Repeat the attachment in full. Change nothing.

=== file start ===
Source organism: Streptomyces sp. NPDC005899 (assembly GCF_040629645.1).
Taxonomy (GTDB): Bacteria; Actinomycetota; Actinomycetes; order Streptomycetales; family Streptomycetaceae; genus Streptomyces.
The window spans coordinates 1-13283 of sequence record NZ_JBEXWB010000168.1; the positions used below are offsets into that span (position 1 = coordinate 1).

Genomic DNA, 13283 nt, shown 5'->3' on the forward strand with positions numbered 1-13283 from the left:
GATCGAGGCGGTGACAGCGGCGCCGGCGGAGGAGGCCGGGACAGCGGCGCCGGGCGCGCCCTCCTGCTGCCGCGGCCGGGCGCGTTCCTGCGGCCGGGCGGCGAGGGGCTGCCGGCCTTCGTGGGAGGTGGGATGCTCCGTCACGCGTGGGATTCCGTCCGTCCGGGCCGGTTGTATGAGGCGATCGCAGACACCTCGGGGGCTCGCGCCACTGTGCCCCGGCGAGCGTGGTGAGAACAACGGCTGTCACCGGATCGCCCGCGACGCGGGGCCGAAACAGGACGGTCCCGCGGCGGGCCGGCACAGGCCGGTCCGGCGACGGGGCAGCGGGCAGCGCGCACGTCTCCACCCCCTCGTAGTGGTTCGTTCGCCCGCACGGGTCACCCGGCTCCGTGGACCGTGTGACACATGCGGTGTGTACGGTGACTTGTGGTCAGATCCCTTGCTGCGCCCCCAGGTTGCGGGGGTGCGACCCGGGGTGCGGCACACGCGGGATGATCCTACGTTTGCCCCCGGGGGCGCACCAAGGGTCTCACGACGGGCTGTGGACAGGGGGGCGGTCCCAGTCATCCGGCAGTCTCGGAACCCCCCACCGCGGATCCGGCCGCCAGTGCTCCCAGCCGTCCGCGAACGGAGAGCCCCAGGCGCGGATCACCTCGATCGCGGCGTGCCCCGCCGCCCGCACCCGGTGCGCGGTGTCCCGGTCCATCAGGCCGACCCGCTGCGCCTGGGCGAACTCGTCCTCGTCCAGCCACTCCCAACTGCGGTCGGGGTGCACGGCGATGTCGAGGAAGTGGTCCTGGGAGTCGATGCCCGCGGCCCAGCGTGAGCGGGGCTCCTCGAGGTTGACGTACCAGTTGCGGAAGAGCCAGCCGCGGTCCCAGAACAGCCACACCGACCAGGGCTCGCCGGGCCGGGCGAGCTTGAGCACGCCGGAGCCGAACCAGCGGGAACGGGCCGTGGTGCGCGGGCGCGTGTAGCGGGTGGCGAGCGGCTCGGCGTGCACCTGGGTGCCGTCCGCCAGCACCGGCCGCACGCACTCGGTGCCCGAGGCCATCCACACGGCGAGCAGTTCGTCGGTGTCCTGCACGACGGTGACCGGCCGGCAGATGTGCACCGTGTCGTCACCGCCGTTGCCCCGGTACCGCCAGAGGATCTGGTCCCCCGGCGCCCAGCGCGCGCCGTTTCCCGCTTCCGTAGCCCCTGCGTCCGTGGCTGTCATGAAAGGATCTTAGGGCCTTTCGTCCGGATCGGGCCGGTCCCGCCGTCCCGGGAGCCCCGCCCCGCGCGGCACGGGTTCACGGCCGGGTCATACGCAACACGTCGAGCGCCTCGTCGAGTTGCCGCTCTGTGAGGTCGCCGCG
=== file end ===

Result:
Source organism: Streptomyces sp. NPDC005899 (assembly GCF_040629645.1).
Taxonomy (GTDB): Bacteria; Actinomycetota; Actinomycetes; order Streptomycetales; family Streptomycetaceae; genus Streptomyces.
The window spans coordinates 1-13283 of sequence record NZ_JBEXWB010000168.1; the positions used below are offsets into that span (position 1 = coordinate 1).

Genomic DNA, 13283 nt, shown 5'->3' on the forward strand with positions numbered 1-13283 from the left:
GATCGAGGCGGTGACAGCGGCGCCGGCGGAGGAGGCCGGGACAGCGGCGCCGGGCGCGCCCTCCTGCTGCCGCGGCCGGGCGCGTTCCTGCGGCCGGGCGGCGAGGGGCTGCCGGCCTTCGTGGGAGGTGGGATGCTCCGTCACGCGTGGGATTCCGTCCGTCCGGGCCGGTTGTATGAGGCGATCGCAGACACCTCGGGGGCTCGCGCCACTGTGCCCCGGCGAGCGTGGTGAGAACAACGGCTGTCACCGGATCGCCCGCGACGCGGGGCCGAAACAGGACGGTCCCGCGGCGGGCCGGCACAGGCCGGTCCGGCGACGGGGCAGCGGGCAGCGCGCACGTCTCCACCCCCTCGTAGTGGTTCGTTCGCCCGCACGGGTCACCCGGCTCCGTGGACCGTGTGACACATGCGGTGTGTACGGTGACTTGTGGTCAGATCCCTTGCTGCGCCCCCAGGTTGCGGGGGTGCGACCCGGGGTGCGGCACACGCGGGATGATCCTACGTTTGCCCCCGGGGGCGCACCAAGGGTCTCACGACGGGCTGTGGACAGGGGGGCGGTCCCAGTCATCCGGCAGTCTCGGAACCCCCCACCGCGGATCCGGCCGCCAGTGCTCCCAGCCGTCCGCGAACGGAGAGCCCCAGGCGCGGATCACCTCGATCGCGGCGTGCCCCGCCGCCCGCACCCGGTGCGCGGTGTCCCGGTCCATCAGGCCGACCCGCTGCGCCTGGGCGAACTCGTCCTCGTCCAGCCACTCCCAACTGCGGTCGGGGTGCACGGCGATGTCGAGGAAGTGGTCCTGGGAGTCGATGCCCGCGGCCCAGCGTGAGCGGGGCTCCTCGAGGTTGACGTACCAGTTGCGGAAGAGCCAGCCGCGGTCCCAGAACAGCCACACCGACCAGGGCTCGCCGGGCCGGGCGAGCTTGAGCACGCCGGAGCCGAACCAGCGGGAACGGGCCGTGGTGCGCGGGCGCGTGTAGCGGGTGGCGAGCGGCTCGGCGTGCACCTGGGTGCCGTCCGCCAGCACCGGCCGCACGCACTCGGTGCCCGAGGCCATCCACACGGCGAGCAGTTCGTCGGTGTCCTGCACGACGGTGACCGGCCGGCAGATGTGCACCGTGTCGTCACCGCCGTTGCCCCGGTACCGCCAGAGGATCTGGTCCCCCGGCGCCCAGCGCGCGCCGTTTCCCGCTTCCGTAGCCCCTGCGTCCGTGGCTGTCATGAAAGGATCTTAGGGCCTTTCGTCCGGATCGGGCCGGTCCCGCCGTCCCGGGAGCCCCGCCCCGCGCGGCACGGGTTCACGGCCGGGTCATACGCAACACGTCGAGCGCCTCGTCGAGTTGCCGCTCTGTGAGGTCGCCGCG